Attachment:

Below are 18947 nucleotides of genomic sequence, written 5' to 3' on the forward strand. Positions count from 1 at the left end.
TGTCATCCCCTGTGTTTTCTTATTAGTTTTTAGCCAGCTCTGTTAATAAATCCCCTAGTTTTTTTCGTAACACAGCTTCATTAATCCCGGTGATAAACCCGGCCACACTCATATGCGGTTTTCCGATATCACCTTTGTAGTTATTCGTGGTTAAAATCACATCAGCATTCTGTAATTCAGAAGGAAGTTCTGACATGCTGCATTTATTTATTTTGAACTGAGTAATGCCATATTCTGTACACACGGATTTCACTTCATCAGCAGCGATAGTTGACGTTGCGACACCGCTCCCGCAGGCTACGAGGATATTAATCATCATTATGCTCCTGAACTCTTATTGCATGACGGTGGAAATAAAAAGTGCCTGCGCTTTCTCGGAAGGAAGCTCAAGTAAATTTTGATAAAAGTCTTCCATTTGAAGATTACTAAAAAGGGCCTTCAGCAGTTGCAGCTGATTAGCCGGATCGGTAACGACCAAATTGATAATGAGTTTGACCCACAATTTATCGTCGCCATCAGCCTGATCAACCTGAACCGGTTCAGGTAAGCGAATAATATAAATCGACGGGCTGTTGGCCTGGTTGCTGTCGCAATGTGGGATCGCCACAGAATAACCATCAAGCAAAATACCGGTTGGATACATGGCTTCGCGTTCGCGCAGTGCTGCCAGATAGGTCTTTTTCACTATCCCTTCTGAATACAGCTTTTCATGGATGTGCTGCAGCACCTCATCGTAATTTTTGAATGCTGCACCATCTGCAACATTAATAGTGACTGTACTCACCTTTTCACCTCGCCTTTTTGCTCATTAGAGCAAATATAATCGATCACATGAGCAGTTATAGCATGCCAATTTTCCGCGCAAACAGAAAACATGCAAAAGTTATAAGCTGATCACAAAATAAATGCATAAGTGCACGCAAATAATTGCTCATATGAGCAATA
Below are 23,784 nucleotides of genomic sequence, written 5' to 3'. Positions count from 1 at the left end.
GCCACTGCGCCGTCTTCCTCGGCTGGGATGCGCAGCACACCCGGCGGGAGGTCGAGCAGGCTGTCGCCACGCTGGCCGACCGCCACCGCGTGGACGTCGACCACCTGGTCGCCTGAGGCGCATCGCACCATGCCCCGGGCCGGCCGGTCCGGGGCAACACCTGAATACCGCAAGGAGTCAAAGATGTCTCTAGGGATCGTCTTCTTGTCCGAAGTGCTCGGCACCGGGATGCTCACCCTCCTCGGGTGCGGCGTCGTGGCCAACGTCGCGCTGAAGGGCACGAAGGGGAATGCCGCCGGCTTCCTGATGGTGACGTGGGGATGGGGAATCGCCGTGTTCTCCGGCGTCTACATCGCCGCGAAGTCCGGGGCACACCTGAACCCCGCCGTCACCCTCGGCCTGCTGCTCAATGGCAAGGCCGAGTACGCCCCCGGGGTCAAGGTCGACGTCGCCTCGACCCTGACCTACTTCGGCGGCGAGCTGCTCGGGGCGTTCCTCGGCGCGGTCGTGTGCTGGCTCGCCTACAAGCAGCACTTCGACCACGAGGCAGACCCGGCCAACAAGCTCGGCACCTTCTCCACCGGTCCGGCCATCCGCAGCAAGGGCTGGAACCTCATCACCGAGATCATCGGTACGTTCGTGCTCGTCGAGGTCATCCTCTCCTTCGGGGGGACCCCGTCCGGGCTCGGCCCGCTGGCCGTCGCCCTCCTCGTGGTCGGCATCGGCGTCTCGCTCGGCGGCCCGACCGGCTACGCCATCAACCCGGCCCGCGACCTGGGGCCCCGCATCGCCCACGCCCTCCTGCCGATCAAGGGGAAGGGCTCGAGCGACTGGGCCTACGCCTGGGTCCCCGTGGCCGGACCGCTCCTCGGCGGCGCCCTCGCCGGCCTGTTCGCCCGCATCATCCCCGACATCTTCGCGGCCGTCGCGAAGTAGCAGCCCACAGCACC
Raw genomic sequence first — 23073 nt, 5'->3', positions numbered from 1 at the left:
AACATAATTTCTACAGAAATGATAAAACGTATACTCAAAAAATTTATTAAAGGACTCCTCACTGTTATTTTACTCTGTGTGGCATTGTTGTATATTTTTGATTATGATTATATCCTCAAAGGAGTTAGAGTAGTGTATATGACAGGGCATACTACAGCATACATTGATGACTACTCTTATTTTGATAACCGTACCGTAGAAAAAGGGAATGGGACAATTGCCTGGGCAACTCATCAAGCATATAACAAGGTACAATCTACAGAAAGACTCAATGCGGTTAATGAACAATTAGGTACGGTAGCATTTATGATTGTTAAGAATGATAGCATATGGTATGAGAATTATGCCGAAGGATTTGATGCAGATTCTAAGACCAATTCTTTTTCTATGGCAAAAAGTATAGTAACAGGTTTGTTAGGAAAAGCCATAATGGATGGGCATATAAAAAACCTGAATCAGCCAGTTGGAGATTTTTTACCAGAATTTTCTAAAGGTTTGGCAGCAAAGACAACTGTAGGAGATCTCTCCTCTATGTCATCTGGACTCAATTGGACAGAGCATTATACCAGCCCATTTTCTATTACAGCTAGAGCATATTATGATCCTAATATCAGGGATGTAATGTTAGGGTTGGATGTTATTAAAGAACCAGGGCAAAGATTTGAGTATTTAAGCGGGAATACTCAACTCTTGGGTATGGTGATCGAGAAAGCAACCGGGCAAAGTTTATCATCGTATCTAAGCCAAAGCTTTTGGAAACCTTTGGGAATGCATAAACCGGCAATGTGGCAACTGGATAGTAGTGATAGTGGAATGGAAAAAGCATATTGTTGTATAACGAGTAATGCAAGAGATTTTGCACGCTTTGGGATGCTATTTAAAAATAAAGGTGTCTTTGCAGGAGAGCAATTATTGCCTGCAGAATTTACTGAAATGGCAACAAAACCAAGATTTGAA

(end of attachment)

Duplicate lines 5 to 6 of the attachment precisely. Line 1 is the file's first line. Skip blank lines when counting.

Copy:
Raw genomic sequence first — 23073 nt, 5'->3', positions numbered from 1 at the left:
AACATAATTTCTACAGAAATGATAAAACGTATACTCAAAAAATTTATTAAAGGACTCCTCACTGTTATTTTACTCTGTGTGGCATTGTTGTATATTTTTGATTATGATTATATCCTCAAAGGAGTTAGAGTAGTGTATATGACAGGGCATACTACAGCATACATTGATGACTACTCTTATTTTGATAACCGTACCGTAGAAAAAGGGAATGGGACAATTGCCTGGGCAACTCATCAAGCATATAACAAGGTACAATCTACAGAAAGACTCAATGCGGTTAATGAACAATTAGGTACGGTAGCATTTATGATTGTTAAGAATGATAGCATATGGTATGAGAATTATGCCGAAGGATTTGATGCAGATTCTAAGACCAATTCTTTTTCTATGGCAAAAAGTATAGTAACAGGTTTGTTAGGAAAAGCCATAATGGATGGGCATATAAAAAACCTGAATCAGCCAGTTGGAGATTTTTTACCAGAATTTTCTAAAGGTTTGGCAGCAAAGACAACTGTAGGAGATCTCTCCTCTATGTCATCTGGACTCAATTGGACAGAGCATTATACCAGCCCATTTTCTATTACAGCTAGAGCATATTATGATCCTAATATCAGGGATGTAATGTTAGGGTTGGATGTTATTAAAGAACCAGGGCAAAGATTTGAGTATTTAAGCGGGAATACTCAACTCTTGGGTATGGTGATCGAGAAAGCAACCGGGCAAAGTTTATCATCGTATCTAAGCCAAAGCTTTTGGAAACCTTTGGGAATGCATAAACCGGCAATGTGGCAACTGGATAGTAGTGATAGTGGAATGGAAAAAGCATATTGTTGTATAACGAGTAATGCAAGAGATTTTGCACGCTTTGGGATGCTATTTAAAAATAAAGGTGTCTTTGCAGGAGAGCAATTATTGCCTGCAGAATTTACTGAAATGGCAACAAAACCAAGATTTGAA